After 85 years – major changes for local retailer

A local store with roots back to 1926, which began by selling clothes and shoes for infants through juniors and saw three generations of management by the same family, is closing its doors in the coming weeks.

By the time Philip and Miriam Bernstein took over management of the store from Philip’s father and mother, Lester and Sara Bernstein, what was originally known to parents and school children in all parts of town as “The Junior Shop” had expanded its inventories to include items for older teens and adults.

The next generation of siblings, Mark, Cheryl and Gary Bernstein, ran the store as “JR Department Store” until four years ago when the remaining family still active in the business decided to retire.

The landmark St. George Street building that housed the original store had been split many years earlier when the two Tarlinsky sisters each owned half. One of those sisters, Lena, married Benjamin Lichter. They operated “Benjamin’s” at 126 St. George Street where their grandson, Robert Lichter, now operates H. W. Davis Company. The other sister was Sara, who married Lester Bernstein.

JR Uniform Company, the successor to JR Department Store, focuses on specialty sales to police, fire, and other public safety personnel and agencies and does commercial embroidery.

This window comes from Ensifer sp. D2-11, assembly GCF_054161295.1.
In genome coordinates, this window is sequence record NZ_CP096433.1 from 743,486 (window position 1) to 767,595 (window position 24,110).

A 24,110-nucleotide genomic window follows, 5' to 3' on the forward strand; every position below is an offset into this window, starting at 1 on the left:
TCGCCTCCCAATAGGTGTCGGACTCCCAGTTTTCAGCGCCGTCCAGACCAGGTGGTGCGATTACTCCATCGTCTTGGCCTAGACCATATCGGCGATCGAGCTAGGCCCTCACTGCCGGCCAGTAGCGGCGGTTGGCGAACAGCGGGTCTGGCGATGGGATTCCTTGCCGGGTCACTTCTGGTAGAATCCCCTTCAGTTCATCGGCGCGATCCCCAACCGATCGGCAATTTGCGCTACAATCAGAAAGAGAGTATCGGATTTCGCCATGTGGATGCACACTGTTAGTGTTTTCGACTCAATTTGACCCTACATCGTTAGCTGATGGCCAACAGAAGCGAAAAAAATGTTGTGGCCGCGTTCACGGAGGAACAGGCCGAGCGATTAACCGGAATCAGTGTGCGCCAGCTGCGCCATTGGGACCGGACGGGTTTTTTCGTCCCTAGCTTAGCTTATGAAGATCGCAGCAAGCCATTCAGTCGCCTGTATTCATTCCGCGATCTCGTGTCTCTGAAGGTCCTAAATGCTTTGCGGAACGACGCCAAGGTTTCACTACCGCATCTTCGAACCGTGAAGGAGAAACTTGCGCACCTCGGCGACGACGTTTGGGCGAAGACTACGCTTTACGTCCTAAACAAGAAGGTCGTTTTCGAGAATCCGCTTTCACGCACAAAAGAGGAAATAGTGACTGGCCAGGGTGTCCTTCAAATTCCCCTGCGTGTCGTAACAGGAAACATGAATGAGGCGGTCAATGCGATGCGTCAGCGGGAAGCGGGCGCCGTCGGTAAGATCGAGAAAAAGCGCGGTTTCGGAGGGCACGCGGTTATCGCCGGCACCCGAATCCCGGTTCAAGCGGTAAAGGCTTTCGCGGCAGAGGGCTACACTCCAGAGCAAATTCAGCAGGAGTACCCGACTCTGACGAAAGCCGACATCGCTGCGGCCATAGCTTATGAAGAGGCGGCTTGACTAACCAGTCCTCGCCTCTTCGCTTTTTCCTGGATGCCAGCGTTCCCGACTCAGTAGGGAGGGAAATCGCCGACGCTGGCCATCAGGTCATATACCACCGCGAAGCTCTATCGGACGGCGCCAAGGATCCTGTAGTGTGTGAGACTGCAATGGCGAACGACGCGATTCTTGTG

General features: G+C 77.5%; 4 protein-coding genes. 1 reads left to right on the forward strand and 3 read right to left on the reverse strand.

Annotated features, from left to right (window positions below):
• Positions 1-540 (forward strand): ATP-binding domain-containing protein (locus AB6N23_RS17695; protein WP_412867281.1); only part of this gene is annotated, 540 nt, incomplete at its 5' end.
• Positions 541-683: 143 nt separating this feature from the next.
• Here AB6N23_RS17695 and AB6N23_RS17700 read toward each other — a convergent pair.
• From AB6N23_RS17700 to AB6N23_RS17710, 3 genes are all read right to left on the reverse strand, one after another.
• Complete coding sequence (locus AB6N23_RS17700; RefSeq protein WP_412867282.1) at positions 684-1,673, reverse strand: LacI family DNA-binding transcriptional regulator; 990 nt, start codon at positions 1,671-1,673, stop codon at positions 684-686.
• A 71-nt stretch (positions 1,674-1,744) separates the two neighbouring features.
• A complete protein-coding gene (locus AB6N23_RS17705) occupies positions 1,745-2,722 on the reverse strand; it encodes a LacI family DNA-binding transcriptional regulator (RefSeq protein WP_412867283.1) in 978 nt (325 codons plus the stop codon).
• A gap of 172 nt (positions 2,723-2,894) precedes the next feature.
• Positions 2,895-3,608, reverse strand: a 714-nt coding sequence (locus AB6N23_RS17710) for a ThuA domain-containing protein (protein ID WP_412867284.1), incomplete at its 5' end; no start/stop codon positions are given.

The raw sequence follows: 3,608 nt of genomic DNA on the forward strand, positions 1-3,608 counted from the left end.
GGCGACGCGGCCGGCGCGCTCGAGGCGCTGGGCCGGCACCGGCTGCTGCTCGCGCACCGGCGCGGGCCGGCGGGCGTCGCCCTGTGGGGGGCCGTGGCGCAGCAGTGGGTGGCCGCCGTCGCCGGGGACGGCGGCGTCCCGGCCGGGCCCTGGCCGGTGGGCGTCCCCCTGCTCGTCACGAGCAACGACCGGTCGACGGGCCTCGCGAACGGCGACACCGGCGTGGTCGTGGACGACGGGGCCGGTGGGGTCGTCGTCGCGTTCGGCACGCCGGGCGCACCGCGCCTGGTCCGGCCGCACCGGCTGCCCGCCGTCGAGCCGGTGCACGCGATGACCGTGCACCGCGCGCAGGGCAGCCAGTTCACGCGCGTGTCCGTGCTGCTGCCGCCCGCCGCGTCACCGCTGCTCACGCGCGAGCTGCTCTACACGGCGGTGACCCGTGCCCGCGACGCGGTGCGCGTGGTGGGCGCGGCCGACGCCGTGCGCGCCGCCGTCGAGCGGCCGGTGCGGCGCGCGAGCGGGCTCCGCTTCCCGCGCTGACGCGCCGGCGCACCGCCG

“January marks the eighty-fifth year for JR,” said current manager, Historic City News Editor Michael Gold. “We are all extended family and we wish nothing but the best for each other in the future, however, as far as JR is concerned, in our business, customers would rather order on-line, by e-mail or over the phone — they still will be able to.”

The closing of the retail store location at 3149 N Ponce de Leon Boulevard will happen soon and until the office is relocated and the embroidery equipment is set up in its new home, customers can enjoy 50% off on any merchandise remaining in stock — “Nothing is being held back,” Gold said. “I expect if we survived two major hurricanes and the Great Depression of 1929, we’ll survive, even in this economy, but, if that is going to happen, we have to change the way we interact with our customers.

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